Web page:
<p>Photo: Activity at Cleveland Volcano, Aleutian Islands, Alaska</p>

Photograph courtesy NASA Earth Observatory

Volcanoes are awesome manifestations of the fiery power contained deep within the Earth. These formations are essentially vents on the Earth's surface where molten rock, debris, and gases from the planet's interior are emitted.

When thick magma and large amounts of gas build up under the surface, eruptions can be explosive, expelling lava, rocks and ash into the air. Less gas and more viscous magma usually mean a less dramatic eruption, often causing streams of lava to ooze from the vent.

The mountain-like mounds that we associate with volcanoes are what remain after the material spewed during eruptions has collected and hardened around the vent. This can happen over a period of weeks or many millions of years.

A large eruption can be extremely dangerous for people living near a volcano. Flows of searing lava, which can reach 2,000 degrees Fahrenheit (1,250 degrees Celsius) or more, can be released, burning everything in its path, including whole towns. Boulders of hardening lava can rain down on villages. Mud flows from rapidly melting snow can strip mountains and valleys bare and bury towns. Ash and toxic gases can cause lung damage and other problems, particularly for infants and the elderly. Scientists estimate that more than 260,000 people have died in the past 300 years from volcanic eruptions and their aftermath.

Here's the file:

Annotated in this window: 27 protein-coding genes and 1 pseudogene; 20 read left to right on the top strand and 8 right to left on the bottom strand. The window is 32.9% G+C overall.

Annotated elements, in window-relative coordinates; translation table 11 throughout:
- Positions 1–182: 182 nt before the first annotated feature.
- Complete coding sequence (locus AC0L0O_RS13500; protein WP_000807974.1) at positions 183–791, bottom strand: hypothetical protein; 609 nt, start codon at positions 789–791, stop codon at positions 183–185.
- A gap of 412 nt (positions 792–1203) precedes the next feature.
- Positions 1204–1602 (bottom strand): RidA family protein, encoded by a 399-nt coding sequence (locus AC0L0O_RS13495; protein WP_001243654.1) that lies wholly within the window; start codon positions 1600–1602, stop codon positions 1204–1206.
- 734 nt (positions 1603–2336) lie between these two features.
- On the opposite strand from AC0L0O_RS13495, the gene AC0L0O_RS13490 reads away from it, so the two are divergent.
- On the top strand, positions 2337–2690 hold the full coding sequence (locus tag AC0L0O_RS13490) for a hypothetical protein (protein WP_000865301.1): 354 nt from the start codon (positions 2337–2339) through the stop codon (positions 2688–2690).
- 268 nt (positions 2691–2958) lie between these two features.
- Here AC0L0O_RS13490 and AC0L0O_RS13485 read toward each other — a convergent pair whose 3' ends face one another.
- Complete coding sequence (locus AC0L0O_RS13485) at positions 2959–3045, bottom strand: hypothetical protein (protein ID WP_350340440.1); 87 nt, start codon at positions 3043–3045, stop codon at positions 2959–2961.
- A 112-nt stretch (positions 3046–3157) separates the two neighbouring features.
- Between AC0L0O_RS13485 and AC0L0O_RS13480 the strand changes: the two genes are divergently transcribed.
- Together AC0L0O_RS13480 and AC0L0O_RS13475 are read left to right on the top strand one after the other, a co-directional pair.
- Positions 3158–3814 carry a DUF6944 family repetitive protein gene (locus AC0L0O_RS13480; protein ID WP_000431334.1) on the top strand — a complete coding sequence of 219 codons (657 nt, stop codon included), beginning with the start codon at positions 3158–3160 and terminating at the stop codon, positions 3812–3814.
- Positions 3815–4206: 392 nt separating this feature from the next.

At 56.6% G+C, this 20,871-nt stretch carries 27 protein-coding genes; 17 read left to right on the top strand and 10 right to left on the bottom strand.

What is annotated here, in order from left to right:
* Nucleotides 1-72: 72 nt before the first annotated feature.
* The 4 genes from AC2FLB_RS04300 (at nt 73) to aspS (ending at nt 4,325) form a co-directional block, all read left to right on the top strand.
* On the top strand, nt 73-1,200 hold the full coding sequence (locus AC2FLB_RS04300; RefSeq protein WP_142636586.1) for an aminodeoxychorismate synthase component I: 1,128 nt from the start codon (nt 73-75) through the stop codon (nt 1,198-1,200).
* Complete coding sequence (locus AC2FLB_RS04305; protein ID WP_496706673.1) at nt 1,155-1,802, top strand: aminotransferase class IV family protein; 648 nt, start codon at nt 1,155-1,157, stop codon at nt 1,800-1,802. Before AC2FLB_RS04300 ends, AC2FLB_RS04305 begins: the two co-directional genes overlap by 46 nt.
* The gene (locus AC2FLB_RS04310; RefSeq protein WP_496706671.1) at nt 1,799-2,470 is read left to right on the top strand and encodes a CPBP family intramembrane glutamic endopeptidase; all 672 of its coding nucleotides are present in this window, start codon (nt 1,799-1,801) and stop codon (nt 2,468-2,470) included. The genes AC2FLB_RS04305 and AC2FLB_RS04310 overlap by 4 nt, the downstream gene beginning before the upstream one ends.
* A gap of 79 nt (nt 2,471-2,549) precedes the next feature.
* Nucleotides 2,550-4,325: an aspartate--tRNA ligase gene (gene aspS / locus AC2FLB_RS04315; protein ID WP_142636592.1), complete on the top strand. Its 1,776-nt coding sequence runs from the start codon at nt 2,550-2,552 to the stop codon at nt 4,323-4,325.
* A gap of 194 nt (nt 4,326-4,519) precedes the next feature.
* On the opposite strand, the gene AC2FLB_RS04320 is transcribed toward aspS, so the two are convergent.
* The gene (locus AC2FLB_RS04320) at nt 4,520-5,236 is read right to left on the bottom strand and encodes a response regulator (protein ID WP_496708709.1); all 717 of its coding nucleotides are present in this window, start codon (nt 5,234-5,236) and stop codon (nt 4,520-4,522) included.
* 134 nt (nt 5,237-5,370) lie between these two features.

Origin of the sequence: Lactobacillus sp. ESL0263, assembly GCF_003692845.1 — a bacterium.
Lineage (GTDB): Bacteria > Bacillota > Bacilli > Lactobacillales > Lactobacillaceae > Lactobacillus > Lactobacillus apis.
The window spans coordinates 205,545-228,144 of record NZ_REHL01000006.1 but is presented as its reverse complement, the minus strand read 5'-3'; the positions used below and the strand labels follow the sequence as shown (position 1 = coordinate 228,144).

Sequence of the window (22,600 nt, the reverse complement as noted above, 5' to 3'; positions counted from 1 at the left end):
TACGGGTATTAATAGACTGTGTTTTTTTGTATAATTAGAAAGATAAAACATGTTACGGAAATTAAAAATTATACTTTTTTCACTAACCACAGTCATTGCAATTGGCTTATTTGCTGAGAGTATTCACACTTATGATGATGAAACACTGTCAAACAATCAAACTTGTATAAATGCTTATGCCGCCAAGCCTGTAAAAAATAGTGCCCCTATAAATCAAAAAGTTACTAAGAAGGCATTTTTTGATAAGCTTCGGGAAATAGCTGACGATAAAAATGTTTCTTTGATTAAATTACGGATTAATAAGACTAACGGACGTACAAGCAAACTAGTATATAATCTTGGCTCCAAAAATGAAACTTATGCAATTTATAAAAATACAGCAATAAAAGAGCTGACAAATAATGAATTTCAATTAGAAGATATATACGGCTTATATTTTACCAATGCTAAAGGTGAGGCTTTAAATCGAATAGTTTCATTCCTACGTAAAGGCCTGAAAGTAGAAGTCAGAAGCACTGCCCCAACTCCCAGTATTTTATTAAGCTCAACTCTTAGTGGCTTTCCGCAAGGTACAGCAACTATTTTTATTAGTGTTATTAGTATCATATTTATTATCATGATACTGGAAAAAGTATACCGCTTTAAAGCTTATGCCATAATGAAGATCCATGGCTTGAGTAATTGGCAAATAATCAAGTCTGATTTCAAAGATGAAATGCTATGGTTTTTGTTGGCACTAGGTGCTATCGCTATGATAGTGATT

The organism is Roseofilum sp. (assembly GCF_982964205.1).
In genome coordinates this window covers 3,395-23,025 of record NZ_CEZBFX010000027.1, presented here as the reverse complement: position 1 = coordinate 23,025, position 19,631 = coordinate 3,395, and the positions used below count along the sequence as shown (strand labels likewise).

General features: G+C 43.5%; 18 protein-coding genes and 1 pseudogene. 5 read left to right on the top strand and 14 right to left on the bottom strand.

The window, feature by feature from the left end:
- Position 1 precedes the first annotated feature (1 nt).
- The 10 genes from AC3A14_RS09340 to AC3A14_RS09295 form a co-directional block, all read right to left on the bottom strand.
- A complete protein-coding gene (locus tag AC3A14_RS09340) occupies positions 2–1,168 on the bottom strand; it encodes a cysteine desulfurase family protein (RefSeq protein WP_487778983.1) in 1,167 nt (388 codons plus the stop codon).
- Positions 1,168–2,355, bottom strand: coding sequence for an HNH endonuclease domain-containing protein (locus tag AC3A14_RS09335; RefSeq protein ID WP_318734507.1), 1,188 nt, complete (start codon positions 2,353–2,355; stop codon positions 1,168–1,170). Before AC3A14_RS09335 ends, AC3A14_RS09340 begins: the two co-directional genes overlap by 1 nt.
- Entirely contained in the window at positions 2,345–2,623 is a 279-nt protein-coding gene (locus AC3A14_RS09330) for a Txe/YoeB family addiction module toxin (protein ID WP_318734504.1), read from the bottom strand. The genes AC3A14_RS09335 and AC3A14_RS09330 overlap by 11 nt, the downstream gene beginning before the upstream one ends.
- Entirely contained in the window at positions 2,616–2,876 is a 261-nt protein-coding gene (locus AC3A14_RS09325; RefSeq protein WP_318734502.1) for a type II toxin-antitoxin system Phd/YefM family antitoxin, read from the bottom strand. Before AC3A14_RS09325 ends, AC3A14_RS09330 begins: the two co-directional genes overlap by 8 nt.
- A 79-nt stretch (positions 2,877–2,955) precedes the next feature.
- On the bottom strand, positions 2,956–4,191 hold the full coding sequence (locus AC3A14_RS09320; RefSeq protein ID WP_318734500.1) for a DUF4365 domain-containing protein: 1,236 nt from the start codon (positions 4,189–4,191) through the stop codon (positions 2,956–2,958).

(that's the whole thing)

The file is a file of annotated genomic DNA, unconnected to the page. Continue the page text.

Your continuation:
Volcanoes tend to exist along the edges between tectonic plates, massive rock slabs that make up Earth's surface. About 90 percent of all volcanoes exist within the Ring of Fire along the edges of the Pacific Ocean.

About 1,900 volcanoes on Earth are considered active, meaning they show some level of activity and are likely to explode again. Many other volcanoes are dormant, showing no current signs of exploding but likely to become active at some point in the future. Others are considered extinct.


More About Volcanoes

@NatGeoGreen on Twitter

The Great Energy Challenge

Step Up to the Challenge »


  • change-the-course-dry-co.jpg

    Help Save the Colorado River

    NG's new Change the Course campaign launches. When individuals pledge to use less water in their own lives, our partners carry out restoration work in the Colorado River Basin.

  • National Geographic headquarters in Washington, D.C.

    Sustainability at National Geographic

    The National Geographic Society aims to be an international leader for global conservation and environmental sustainability. Learn more about the Society's green philosophy and initiatives.

Learn More About Freshwater »